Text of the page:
Protecting Your Rights.
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Frequently Asked Questions About Auto Accidents

Below are just a few of the questions I am often asked by clients upon being involved in an automobile accident. I can only highlight a few here, so if you’ve been involved in an accident, please feel free to call a lawyer at Atwell Law, LLC, to schedule a free consultation.

Q. The accident was not my fault. Should I call my insurance company to report it?

A. Yes. While the car crash may not have been your fault, you may not yet know whether the person who hit you has accepted fault and reported it to their insurance provider. Your policy may have certain coverage that can assist you. That being said, I would advise that you be cautious about providing anything more than the most basic details of the accident prior to calling me as there are occasions where you may have to make a claim against your own policy.

Q. The insurance company of the person who caused the accident keeps calling me. Should I talk to them?

A. No. I would advise that you call me first to discuss the details of your case. Remember, if you have a case that will ultimately result in you receiving compensation, it is likely that the insurance company will be providing payment. As such, in any conversation you have with them, you may be unwittingly providing them with information that can be later used against you.

Q. They requested a recorded statement. Is that OK?

A. No, for the same reason I outlined above.

Q. My car is wrecked and I need to get to work and visit the doctor. Can I get a rental car?

A. It depends. I would need to take a look at your insurance policy and speak with your adjuster to determine what type of coverage you have. Additionally, the at-fault insurance company may provide a rental car for a limited time if a determination has to be made as to whether your automobile is totaled.

Q. My insurance company asked if I will be making a PIP claim. What is PIP?

A. Under Maryland law, unless you waive coverage, all automobile insurance policies provide a minimum coverage (usually $2,500) of personal injury protection, or PIP. This can be used to pay some of your medical bills or even a percentage of your lost wages, regardless of who’s at fault. This is not the same as making a claim against your policy, so you should take advantage of the coverage.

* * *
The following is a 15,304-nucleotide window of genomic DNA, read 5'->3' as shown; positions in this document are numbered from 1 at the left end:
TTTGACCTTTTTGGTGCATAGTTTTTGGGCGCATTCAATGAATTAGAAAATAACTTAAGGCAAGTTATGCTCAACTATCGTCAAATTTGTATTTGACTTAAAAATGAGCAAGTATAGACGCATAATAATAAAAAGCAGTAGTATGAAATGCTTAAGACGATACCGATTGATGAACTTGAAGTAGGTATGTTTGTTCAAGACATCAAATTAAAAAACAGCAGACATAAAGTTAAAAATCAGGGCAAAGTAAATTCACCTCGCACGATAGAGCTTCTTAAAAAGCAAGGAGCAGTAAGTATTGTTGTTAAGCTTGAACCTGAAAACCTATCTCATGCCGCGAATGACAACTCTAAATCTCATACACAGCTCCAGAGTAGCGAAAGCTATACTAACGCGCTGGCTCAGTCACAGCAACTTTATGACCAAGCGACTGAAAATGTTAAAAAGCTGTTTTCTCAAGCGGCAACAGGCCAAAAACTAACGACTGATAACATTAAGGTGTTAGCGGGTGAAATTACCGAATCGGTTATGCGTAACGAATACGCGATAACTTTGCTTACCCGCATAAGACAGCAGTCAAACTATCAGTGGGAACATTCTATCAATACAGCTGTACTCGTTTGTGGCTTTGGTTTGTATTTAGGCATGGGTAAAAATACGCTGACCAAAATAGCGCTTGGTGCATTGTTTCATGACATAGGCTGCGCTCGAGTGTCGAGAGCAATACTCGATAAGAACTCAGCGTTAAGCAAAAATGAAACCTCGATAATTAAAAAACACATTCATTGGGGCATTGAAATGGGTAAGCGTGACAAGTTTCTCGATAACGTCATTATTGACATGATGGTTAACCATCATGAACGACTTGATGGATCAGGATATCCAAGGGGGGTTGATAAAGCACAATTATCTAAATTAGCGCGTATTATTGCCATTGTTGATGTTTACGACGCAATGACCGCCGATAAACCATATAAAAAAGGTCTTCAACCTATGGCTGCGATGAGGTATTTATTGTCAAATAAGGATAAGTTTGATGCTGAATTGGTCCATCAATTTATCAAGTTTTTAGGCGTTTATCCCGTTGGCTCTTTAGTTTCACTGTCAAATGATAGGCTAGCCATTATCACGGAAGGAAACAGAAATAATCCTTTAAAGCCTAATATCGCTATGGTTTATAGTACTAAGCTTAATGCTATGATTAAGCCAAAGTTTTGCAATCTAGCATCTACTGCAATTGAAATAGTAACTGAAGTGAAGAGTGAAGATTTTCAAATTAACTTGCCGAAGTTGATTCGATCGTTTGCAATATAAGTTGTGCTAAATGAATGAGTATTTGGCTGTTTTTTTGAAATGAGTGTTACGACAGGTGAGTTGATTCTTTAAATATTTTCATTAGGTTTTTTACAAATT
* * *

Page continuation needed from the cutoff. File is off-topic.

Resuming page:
Q. Should I take pictures of my car?

A. Absolutely. I always ask my clients to obtain plenty of pictures of the vehicle and the damage. Walk 360° around the car taking pictures. Once the car is fixed by the repair shop or declared totaled by the insurance adjuster, you may not get the chance. If your car has been towed, go to where it is being stored and do it there. It can be very important.

Q. I have some pretty bad bruises as a result of the accident. Should I take pictures of those?

A. Absolutely. Don’t assume that the doctor will take pictures of the bruising because they will likely not do so. Take the pictures yourself or have someone do it for you if you can’t. I ask my clients to take them at different intervals throughout the healing process to show the extent of bruising. Once they’re gone, they’re gone. A picture says a thousand words.

Q. I’m not really the suing type and I’ve never had the need for an attorney. The person who hit me apologized at the scene and seemed very upset. Do I really have to sue them?

A. Maybe, but possibly not. Accidents are called accidents for a reason. Other than on a rare occasion, the person who hit you did not mean to do so. Often, people are simply in a hurry and are not paying attention to what they are doing. Other times, however, the person may be speeding, texting or drunk. These people did not mean to hit you either, but they did. They can’t take it back, and if you’re injured, you can’t undo that either. You can, however, attempt to receive compensation for what you had to go through or what you will have to go through as a result of the accident. Most claims that are made are settled prior to filing suit. Once a lawsuit is filed, most cases settle prior to having a trial. Despite these facts, you need an attorney who is prepared to go the distance to protect you.

Q. What’s this going to cost?

A. You will not have to pay me anything for a fee unless I obtain a settlement or win in court. It’s called a contingency fee, which means that you will pay me a percentage of what I am able to obtain for you.

Do You Still Have Questions?

I hope I was able to answer a few of your questions. If you need further help, I encourage you to send me an email or give me a call at 410-443-0403 to discuss your individual situation so I can assist you.